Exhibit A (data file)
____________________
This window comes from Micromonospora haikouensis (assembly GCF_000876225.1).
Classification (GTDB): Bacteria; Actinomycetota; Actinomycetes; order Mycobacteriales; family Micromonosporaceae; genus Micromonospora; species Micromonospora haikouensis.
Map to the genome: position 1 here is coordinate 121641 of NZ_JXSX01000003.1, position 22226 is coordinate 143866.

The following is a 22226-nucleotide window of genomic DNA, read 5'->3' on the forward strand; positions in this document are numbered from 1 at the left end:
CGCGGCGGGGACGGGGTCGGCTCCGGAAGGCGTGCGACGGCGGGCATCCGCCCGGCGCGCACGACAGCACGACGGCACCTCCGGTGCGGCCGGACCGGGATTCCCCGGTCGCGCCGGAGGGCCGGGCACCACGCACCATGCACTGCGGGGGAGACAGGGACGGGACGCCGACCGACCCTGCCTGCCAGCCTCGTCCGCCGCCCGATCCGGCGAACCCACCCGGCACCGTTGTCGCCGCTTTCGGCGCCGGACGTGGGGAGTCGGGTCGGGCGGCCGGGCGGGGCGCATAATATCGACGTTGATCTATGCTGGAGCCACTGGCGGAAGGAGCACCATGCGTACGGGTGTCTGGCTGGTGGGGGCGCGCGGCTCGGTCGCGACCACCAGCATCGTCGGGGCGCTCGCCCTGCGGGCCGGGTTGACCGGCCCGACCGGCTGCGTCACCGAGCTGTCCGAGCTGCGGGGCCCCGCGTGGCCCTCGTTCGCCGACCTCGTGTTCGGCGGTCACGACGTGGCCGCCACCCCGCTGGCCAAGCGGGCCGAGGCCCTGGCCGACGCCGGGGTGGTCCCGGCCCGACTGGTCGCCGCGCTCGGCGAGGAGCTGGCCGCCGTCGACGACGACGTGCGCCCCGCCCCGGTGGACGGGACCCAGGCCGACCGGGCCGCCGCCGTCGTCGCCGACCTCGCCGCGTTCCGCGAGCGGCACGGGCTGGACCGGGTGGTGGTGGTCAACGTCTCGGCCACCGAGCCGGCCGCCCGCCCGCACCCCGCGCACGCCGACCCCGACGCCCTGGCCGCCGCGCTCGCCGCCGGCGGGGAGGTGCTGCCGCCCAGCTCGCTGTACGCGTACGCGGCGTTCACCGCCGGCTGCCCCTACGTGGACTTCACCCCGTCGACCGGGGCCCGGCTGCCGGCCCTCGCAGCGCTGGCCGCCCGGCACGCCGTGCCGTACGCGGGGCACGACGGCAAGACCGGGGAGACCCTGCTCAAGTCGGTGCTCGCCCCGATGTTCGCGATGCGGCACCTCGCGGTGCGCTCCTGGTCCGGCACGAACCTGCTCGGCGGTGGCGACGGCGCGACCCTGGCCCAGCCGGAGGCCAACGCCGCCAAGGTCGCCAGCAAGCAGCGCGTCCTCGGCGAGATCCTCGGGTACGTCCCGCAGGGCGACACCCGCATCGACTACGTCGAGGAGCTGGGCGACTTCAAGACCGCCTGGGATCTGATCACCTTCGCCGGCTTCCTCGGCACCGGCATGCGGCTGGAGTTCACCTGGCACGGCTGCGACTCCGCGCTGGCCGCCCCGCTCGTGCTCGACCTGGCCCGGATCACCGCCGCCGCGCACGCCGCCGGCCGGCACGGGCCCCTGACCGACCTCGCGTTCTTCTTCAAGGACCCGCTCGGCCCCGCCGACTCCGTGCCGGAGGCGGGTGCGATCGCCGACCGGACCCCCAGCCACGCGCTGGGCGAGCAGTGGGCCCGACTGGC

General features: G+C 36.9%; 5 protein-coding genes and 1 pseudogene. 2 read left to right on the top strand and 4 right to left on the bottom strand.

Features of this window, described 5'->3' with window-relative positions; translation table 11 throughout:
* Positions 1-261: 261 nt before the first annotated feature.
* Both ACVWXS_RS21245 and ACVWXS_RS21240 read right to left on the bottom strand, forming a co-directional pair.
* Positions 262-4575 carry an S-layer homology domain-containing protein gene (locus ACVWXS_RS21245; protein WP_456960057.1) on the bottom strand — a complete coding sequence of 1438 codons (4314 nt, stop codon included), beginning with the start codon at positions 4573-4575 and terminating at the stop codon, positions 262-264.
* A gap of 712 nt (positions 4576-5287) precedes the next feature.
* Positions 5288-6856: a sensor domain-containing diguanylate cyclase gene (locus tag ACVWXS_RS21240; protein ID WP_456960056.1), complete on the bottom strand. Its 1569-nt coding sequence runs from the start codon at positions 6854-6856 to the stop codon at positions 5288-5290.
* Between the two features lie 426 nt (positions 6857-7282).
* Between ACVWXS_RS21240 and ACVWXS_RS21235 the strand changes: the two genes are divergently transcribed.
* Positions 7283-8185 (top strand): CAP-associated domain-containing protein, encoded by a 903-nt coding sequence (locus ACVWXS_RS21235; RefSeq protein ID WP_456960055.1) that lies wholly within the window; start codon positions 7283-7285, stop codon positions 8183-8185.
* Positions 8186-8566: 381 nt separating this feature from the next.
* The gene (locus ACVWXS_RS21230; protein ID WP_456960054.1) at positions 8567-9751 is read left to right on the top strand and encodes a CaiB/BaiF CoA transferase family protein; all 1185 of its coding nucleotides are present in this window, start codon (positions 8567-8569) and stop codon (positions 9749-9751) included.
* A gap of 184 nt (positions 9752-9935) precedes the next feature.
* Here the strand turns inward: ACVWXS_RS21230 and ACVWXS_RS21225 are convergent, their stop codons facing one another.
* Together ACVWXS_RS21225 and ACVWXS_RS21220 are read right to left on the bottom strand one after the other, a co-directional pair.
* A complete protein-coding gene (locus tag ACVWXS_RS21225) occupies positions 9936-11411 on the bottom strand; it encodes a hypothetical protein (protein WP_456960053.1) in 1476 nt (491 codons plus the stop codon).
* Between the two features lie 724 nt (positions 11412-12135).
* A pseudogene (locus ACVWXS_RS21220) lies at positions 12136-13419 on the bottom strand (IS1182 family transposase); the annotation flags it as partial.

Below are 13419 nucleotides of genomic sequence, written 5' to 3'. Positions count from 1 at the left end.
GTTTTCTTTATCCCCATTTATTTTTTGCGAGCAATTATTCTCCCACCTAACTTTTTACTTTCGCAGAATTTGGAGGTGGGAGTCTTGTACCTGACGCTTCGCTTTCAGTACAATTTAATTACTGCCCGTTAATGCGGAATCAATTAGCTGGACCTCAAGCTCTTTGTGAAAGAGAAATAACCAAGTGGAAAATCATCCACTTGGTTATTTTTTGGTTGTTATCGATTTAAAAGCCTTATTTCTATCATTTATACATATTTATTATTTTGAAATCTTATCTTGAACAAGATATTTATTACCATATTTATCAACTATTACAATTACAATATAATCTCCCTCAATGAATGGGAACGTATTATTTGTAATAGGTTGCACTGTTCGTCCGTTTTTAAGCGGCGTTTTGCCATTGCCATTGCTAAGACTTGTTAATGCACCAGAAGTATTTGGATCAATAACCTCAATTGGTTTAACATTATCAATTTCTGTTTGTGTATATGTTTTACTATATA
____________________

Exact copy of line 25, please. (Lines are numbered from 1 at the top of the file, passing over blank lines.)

GTTTTCTTTATCCCCATTTATTTTTTGCGAGCAATTATTCTCCCACCTAACTTTTTACTTTCGCAGAATTTGGAGGTGGGAGTCTTGTACCTGACGCTTCGCTTTCAGTACAATTTAATTACTGCCCGTTAATGCGGAATCAATTAGCTGGACCTCAAGCTCTTTGTGAAAGAGAAATAACCAAGTGGAAAATCATCCACTTGGTTATTTTTTGGTTGTTATCGATTTAAAAGCCTTATTTCTATCATTTATACATATTTATTATTTTGAAATCTTATCTTGAACAAGATATTTATTACCATATTTATCAACTATTACAATTACAATATAATCTCCCTCAATGAATGGGAACGTATTATTTGTAATAGGTTGCACTGTTCGTCCGTTTTTAAGCGGCGTTTTGCCATTGCCATTGCTAAGACTTGTTAATGCACCAGAAGTATTTGGATCAATAACCTCAATTGGTTTAACATTATCAATTTCTGTTTGTGTATATGTTTTACTATATA